BB: I think so. The Spartans ran into an Alabama buzz saw last year, and I don't see Georgia being nearly as talented or as angry as the Crimson Tide were a year ago. This Michigan State team was playing extremely well down the stretch and came within a play or two of going to the Rose Bowl. The Spartans can dominate defensively, especially up front with All-America tackle Jerel Worthy, and they can knock a quarterback off his rhythm with their blitz schemes. But I think the biggest difference between this year's Michigan State and the one that got manhandled last year is a more productive, diverse offense. Kirk Cousins was very sharp in the second half of the season, and the offensive line continued to improve. Both teams have top-five defenses, but Georgia may have a harder time scoring.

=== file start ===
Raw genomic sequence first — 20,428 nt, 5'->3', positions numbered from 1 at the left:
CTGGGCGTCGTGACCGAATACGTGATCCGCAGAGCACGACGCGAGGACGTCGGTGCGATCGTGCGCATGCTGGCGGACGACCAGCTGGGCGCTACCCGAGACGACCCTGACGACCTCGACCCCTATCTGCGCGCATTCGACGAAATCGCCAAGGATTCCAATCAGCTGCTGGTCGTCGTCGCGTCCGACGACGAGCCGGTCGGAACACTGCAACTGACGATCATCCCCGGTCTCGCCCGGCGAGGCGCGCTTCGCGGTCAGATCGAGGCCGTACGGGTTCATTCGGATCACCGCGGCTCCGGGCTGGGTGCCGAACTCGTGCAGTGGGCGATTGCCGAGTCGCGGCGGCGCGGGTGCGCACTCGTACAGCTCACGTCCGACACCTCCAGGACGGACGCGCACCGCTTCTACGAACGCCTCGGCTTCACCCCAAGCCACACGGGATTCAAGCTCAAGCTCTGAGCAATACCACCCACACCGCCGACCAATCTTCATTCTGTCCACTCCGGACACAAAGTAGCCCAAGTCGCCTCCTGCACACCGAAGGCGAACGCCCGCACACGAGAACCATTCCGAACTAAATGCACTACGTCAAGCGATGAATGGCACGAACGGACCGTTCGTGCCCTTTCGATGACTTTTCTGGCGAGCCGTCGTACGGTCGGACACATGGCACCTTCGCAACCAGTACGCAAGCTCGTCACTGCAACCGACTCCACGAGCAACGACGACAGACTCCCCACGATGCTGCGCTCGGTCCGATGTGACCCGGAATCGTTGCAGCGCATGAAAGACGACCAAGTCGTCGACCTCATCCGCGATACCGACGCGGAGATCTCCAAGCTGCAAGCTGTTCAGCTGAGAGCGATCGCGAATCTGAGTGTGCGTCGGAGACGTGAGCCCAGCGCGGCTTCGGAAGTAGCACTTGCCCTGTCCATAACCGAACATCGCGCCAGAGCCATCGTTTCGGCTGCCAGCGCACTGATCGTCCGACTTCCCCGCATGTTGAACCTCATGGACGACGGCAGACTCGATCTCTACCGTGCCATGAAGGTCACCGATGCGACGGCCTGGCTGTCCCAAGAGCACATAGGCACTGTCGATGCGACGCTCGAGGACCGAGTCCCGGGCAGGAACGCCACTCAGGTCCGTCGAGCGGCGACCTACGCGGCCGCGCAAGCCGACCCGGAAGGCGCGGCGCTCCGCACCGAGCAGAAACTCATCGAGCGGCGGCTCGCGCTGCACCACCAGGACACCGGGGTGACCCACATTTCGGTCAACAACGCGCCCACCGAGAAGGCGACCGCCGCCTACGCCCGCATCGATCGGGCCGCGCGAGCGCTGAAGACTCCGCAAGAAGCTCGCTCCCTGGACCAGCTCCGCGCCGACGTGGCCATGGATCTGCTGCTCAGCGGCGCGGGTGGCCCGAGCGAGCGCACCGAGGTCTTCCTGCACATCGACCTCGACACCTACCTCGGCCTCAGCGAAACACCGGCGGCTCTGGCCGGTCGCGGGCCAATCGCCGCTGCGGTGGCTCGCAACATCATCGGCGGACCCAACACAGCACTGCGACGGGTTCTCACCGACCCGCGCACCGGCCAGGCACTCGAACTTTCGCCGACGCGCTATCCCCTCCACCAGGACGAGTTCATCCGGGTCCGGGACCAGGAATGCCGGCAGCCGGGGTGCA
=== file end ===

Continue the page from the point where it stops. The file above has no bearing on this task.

Motivation will be a key for both teams, though, as they each lost in their conference title game. How good are these Dawgs, really?
CL: Motivation shouldn't be a problem for Georgia. At least, it better not be. The Bulldogs have a chance to win 11 games and really set themselves up nicely going into next season. Georgia has a chance to be a top-10 team in 2012 and build the kind of momentum this program hasn't had in the offseason since its Sugar Bowl victory over Hawaii to cap the 2007 season. How good are these Dawgs? They're a good team, not a great team. Defensively, they should be the best test the Spartans have faced all season. Jarvis Jones and Alec Ogletree are an exceptional linebacker tandem. Jones was the SEC's best big-play defender this season, and the Bulldogs didn't give up much in the secondary, either. I wouldn't underestimate Georgia quarterback Aaron Murray. He spreads the ball around and threw 33 touchdown passes this season.